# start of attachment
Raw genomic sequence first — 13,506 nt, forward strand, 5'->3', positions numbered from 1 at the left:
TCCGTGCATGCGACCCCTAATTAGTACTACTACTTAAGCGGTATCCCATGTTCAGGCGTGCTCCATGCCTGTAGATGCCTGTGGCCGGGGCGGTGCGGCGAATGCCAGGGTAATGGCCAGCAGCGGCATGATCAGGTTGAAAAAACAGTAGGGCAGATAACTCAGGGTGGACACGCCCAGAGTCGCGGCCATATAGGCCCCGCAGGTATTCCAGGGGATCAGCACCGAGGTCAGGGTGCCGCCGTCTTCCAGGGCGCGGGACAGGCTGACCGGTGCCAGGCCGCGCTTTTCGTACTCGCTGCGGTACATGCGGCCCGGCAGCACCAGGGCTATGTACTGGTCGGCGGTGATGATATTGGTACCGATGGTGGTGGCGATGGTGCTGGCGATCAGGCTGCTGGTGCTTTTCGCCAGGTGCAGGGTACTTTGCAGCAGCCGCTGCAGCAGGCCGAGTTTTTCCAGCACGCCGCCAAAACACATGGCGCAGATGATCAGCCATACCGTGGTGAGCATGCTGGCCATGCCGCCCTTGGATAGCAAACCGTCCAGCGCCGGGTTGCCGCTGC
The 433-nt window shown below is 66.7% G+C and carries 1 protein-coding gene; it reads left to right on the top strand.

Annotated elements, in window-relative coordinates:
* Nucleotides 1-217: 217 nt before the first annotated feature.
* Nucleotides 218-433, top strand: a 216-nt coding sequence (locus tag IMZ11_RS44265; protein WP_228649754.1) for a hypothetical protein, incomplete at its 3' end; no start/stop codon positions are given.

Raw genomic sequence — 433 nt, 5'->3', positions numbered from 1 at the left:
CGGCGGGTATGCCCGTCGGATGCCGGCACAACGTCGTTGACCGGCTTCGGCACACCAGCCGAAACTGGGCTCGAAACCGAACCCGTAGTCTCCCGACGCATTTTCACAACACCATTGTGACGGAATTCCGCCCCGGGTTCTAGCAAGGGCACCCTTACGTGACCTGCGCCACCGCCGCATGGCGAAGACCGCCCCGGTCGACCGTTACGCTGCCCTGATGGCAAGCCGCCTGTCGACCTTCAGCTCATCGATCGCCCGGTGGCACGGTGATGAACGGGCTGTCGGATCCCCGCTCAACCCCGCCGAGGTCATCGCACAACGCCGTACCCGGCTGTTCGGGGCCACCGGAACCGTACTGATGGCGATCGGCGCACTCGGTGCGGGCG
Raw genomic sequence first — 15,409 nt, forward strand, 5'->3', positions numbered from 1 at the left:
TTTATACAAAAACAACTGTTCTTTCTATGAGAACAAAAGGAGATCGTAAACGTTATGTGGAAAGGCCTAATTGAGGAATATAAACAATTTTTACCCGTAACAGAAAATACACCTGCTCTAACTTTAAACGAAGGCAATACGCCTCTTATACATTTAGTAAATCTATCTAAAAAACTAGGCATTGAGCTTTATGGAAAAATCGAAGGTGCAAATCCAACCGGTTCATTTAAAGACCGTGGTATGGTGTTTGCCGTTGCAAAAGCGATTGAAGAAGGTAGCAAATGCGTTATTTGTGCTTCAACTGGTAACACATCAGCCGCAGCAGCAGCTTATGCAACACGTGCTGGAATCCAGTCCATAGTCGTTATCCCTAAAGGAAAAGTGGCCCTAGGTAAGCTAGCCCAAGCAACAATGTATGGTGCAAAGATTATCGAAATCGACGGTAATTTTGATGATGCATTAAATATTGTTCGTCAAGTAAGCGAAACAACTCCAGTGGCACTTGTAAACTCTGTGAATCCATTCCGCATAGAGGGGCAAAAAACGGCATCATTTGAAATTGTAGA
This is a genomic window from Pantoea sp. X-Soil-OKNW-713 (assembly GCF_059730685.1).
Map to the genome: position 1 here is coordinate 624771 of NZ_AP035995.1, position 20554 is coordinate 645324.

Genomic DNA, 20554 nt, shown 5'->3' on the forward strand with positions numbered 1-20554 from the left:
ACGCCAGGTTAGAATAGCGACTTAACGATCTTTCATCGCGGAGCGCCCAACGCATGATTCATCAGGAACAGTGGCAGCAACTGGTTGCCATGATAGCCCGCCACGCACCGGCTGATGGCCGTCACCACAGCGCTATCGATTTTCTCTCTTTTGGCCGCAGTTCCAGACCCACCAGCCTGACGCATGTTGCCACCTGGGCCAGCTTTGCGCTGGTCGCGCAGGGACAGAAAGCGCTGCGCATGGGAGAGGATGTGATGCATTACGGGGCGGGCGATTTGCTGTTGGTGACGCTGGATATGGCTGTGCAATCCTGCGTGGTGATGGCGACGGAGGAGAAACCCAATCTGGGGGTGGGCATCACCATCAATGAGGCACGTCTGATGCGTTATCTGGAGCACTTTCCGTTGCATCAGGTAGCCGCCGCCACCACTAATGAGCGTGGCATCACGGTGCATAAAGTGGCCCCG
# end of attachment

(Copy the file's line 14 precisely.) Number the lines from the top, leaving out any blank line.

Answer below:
ACGCCAGGTTAGAATAGCGACTTAACGATCTTTCATCGCGGAGCGCCCAACGCATGATTCATCAGGAACAGTGGCAGCAACTGGTTGCCATGATAGCCCGCCACGCACCGGCTGATGGCCGTCACCACAGCGCTATCGATTTTCTCTCTTTTGGCCGCAGTTCCAGACCCACCAGCCTGACGCATGTTGCCACCTGGGCCAGCTTTGCGCTGGTCGCGCAGGGACAGAAAGCGCTGCGCATGGGAGAGGATGTGATGCATTACGGGGCGGGCGATTTGCTGTTGGTGACGCTGGATATGGCTGTGCAATCCTGCGTGGTGATGGCGACGGAGGAGAAACCCAATCTGGGGGTGGGCATCACCATCAATGAGGCACGTCTGATGCGTTATCTGGAGCACTTTCCGTTGCATCAGGTAGCCGCCGCCACCACTAATGAGCGTGGCATCACGGTGCATAAAGTGGCCCCG